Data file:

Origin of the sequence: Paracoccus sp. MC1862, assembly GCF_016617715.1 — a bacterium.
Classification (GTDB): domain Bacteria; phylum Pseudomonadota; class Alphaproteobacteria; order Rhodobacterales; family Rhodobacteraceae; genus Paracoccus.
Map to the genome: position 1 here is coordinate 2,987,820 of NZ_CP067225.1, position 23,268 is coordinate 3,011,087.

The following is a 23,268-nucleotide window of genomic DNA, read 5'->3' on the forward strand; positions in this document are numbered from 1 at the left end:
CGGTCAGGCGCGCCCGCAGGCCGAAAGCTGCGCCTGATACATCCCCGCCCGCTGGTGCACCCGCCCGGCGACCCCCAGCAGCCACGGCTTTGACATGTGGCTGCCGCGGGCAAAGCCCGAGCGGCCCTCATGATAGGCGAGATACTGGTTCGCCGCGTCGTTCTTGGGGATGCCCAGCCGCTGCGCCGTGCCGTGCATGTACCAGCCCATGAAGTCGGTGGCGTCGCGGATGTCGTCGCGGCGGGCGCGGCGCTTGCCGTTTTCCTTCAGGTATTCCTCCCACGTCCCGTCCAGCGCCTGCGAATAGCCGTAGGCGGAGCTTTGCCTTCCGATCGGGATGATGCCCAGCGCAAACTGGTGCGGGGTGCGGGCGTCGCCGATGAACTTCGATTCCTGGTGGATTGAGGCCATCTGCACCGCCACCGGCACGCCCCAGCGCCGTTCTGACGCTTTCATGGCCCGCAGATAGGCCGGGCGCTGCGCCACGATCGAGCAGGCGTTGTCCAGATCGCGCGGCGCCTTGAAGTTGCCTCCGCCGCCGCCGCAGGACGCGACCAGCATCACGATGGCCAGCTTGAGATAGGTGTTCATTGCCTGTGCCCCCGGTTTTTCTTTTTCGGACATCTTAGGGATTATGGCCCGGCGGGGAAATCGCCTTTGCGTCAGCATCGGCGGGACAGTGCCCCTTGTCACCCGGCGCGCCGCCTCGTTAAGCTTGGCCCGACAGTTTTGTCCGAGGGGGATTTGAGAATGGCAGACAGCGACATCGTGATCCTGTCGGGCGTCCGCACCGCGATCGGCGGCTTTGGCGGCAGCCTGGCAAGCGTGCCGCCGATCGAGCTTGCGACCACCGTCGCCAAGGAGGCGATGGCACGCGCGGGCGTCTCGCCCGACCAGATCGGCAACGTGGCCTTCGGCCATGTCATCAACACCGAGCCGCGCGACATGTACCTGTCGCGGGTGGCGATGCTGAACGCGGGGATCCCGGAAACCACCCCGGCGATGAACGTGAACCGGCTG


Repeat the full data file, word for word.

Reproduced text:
Origin of the sequence: Paracoccus sp. MC1862, assembly GCF_016617715.1 — a bacterium.
Classification (GTDB): domain Bacteria; phylum Pseudomonadota; class Alphaproteobacteria; order Rhodobacterales; family Rhodobacteraceae; genus Paracoccus.
Map to the genome: position 1 here is coordinate 2,987,820 of NZ_CP067225.1, position 23,268 is coordinate 3,011,087.

The following is a 23,268-nucleotide window of genomic DNA, read 5'->3' on the forward strand; positions in this document are numbered from 1 at the left end:
CGGTCAGGCGCGCCCGCAGGCCGAAAGCTGCGCCTGATACATCCCCGCCCGCTGGTGCACCCGCCCGGCGACCCCCAGCAGCCACGGCTTTGACATGTGGCTGCCGCGGGCAAAGCCCGAGCGGCCCTCATGATAGGCGAGATACTGGTTCGCCGCGTCGTTCTTGGGGATGCCCAGCCGCTGCGCCGTGCCGTGCATGTACCAGCCCATGAAGTCGGTGGCGTCGCGGATGTCGTCGCGGCGGGCGCGGCGCTTGCCGTTTTCCTTCAGGTATTCCTCCCACGTCCCGTCCAGCGCCTGCGAATAGCCGTAGGCGGAGCTTTGCCTTCCGATCGGGATGATGCCCAGCGCAAACTGGTGCGGGGTGCGGGCGTCGCCGATGAACTTCGATTCCTGGTGGATTGAGGCCATCTGCACCGCCACCGGCACGCCCCAGCGCCGTTCTGACGCTTTCATGGCCCGCAGATAGGCCGGGCGCTGCGCCACGATCGAGCAGGCGTTGTCCAGATCGCGCGGCGCCTTGAAGTTGCCTCCGCCGCCGCCGCAGGACGCGACCAGCATCACGATGGCCAGCTTGAGATAGGTGTTCATTGCCTGTGCCCCCGGTTTTTCTTTTTCGGACATCTTAGGGATTATGGCCCGGCGGGGAAATCGCCTTTGCGTCAGCATCGGCGGGACAGTGCCCCTTGTCACCCGGCGCGCCGCCTCGTTAAGCTTGGCCCGACAGTTTTGTCCGAGGGGGATTTGAGAATGGCAGACAGCGACATCGTGATCCTGTCGGGCGTCCGCACCGCGATCGGCGGCTTTGGCGGCAGCCTGGCAAGCGTGCCGCCGATCGAGCTTGCGACCACCGTCGCCAAGGAGGCGATGGCACGCGCGGGCGTCTCGCCCGACCAGATCGGCAACGTGGCCTTCGGCCATGTCATCAACACCGAGCCGCGCGACATGTACCTGTCGCGGGTGGCGATGCTGAACGCGGGGATCCCGGAAACCACCCCGGCGATGAACGTGAACCGGCTG